Working Papers (see also at SSRN):
“Social Media and Democracy: Experimental Results” (with Freek van Gils and Wieland Müller).
- Social media have become a main source of information for many voters. Political interest groups on social media platforms have the ability to (i) microtarget news based on individual-level voter data and (ii) obfuscate their identities, which can be exploited to spread disinformation. Two proposed interventions to prevent election manipulation by disinformation are a microtargeting ban and disclosure requirements. An empirical foundation for these interventions is missing. We experimentally study the effects of the implementation of a microtargeting ban and disclosure of interests in a social media environment on voting behavior. Our results show that mandatory disclosure of interests, in combination with or without a microtargeting ban, increases the efficiency of aggregate voter decision-making. However, only the combination of disclosure of interests and a microtargeting ban counteracts election manipulation. The implementation of a microtargeting ban without disclosure requirements has adverse effects.
“How important are user-generated data for search result quality? Experimental evidence” (with Tobias J. Klein, Madina Kurmangaliyeva, and Patricia Prüfer).
- Do some search engines produce better search results because their algorithm is better, or because they have access to more data from past searches? In the latter case, mandatory data sharing, a policy that is currently discussed, could trigger innovation and would benefit all users of search engines. We document that the algorithm of a small search engine can produce non-personalized results that are of similar quality than Google’s, if it has enough data, and that overall differences in the quality of search results are explained by searches for less popular search terms. This is confirmed by results from an experiment, in which we keep the algorithm of the search engine fixed and vary the amount of data it uses as an input.
“The Nonprofit’s Dilemma” (with Yilong Xu); TILEC Discussion Paper No. 2021-012, CentER Discussion Paper No. 2021-021.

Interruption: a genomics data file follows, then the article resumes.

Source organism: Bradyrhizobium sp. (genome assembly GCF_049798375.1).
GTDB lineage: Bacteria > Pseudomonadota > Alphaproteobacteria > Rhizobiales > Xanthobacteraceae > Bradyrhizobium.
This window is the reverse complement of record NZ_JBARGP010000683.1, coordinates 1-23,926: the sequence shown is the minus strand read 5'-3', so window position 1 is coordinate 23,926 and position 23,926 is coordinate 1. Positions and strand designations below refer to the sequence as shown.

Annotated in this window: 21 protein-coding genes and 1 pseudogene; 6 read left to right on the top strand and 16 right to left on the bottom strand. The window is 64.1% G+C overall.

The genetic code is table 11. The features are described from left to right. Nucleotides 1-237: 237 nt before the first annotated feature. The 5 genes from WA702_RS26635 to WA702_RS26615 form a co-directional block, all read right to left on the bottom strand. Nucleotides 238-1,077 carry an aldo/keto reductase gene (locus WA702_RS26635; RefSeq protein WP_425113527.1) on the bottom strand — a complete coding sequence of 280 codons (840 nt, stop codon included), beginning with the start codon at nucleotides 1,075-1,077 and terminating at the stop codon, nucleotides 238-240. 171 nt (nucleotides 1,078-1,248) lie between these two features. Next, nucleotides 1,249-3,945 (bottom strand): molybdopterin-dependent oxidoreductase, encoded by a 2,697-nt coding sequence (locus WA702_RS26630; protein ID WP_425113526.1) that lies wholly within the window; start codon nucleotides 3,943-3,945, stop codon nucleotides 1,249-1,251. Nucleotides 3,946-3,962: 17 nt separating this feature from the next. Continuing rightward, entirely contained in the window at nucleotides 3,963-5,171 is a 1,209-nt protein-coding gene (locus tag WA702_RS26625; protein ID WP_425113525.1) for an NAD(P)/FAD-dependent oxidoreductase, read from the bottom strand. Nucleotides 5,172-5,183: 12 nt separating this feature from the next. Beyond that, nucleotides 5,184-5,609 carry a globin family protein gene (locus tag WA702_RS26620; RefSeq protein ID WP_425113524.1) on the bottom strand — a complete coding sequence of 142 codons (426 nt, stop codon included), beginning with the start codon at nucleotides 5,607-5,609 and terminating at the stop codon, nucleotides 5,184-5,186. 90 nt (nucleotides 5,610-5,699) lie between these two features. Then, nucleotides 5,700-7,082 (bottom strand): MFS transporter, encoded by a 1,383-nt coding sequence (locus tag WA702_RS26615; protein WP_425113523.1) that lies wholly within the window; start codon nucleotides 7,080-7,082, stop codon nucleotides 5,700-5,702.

- Nonprofit firms producing services that are of broad public concern — mission-driven organizations — pay lower wages and often use low-powered incentive schemes, which has been explained by binding financial constraints and the threat to attract wrong worker types if wages are increased. Yet, they face higher labor turnover than for-profit firms, which is very costly. We construct a simple model that reproduces these stylized facts, explains the high labor turnover of mission-driven organizations, and suggests a way out of this nonprofit’s dilemma, based on insights from the economic psychology literature. We construct testable empirical hypotheses and offer managerial and policy implications.
“Membership, Governance, and Lobbying in Standard-Setting Organizations” (with Clemens Fiedler and Maria Larrain); TILEC Discussion Paper 2018-042.
- Standard-setting organizations (SSOs) are collectively self-governed industry associations, formed by innovators and implementers. They are the main organizational form to agree on and manage technical standards, and form the foundation for many technological and economic sectors. Constructing a model, we study the incentives of heterogeneous innovators and implementers to join an SSO, which is endogenously formed. We also study the effect of SSO governance on membership incentives and on members’ lobbying efforts to get their technologies included in the standard. We show that, depending on parameter realizations, one of four equilibrium types arises uniquely. The results can reconcile existing evidence, especially that many SSO member firms are small. We show that raising the influence of implementers within the SSO increases the standard’s market coverage and lowers royalty rates but it erodes innovators’ incentives to contribute to the standard. We also show that both large innovators and large implementers have incentives to make the standard more inclusive, which decreases quality and damages smaller firms.